4. Remind yourself of the benefits that you are getting from attending. If you are experiencing a setback or are not noticing progress as quickly as you would like, try reminding yourself of all of the things you are getting out of therapy. Perhaps the benefits include progress that accompanied earlier sessions and that will likely come again, being able to just let out all of the problems you are facing, or being able to talk to someone who listens and really seems to care. Remembering these benefits will help pull you through some of the downs that might occur.
  5. Talk to your therapist. Whenever you experience some dissatisfaction with therapy or you have thoughts about dropping out, make sure to share these thoughts and feelings with your therapist. By working collaboratively, your therapist might be able to make some adjustments to address your concerns. Even if the fit with your current therapist is not right and a change is needed, by talking to your therapist you are able to experience closure and a healthy ending to the therapeutic relationship—and your therapist might be able to help you find another provider that is better suited to your needs.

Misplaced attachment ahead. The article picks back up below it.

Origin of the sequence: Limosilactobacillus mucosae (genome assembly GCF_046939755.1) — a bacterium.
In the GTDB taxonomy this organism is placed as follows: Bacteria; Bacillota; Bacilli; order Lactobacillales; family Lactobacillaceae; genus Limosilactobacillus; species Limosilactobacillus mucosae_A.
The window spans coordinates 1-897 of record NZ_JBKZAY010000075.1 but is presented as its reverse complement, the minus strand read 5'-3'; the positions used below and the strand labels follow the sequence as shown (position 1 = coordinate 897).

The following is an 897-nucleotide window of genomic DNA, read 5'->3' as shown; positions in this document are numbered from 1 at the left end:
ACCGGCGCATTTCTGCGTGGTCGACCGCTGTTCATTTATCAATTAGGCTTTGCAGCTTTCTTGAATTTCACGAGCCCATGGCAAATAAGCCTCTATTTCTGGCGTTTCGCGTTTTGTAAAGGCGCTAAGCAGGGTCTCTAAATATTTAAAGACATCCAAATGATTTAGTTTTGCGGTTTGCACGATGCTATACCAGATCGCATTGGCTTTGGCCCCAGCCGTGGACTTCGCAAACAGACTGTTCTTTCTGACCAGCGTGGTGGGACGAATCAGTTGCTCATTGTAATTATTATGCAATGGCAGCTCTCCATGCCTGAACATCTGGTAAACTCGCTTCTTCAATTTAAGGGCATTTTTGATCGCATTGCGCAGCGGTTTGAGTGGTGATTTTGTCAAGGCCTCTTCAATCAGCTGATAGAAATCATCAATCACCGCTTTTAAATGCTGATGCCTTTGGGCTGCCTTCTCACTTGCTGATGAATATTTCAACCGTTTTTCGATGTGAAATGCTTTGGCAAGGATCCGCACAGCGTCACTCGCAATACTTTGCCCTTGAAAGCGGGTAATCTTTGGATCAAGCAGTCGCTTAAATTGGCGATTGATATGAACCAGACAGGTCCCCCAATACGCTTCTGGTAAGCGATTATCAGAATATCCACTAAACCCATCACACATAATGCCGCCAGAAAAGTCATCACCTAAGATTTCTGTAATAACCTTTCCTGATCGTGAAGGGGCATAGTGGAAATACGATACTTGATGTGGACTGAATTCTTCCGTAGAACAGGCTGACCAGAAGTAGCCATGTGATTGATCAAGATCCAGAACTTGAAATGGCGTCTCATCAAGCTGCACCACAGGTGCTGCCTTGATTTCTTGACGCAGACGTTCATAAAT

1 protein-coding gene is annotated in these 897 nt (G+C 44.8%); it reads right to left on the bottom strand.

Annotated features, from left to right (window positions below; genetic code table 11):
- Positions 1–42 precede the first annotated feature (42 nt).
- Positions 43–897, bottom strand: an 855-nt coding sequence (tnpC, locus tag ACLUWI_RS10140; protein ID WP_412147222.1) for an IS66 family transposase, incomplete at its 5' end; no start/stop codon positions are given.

JKSwift.jpg resized Joshua K. Swift, Ph.D. is currently an Associate Professor at the University of Alaska Anchorage; however, in August 2015 he will start in a new position at Idaho State  University. He is also a licensed Psychologist in both Idaho and Alaska. He is the author of the book Premature Termination in Psychotherapy: Strategies for  Engaging  Clients and Improving Outcomes as well as over 40 other academic journal articles. More information on his research and practice can be found at He can be contacted via email at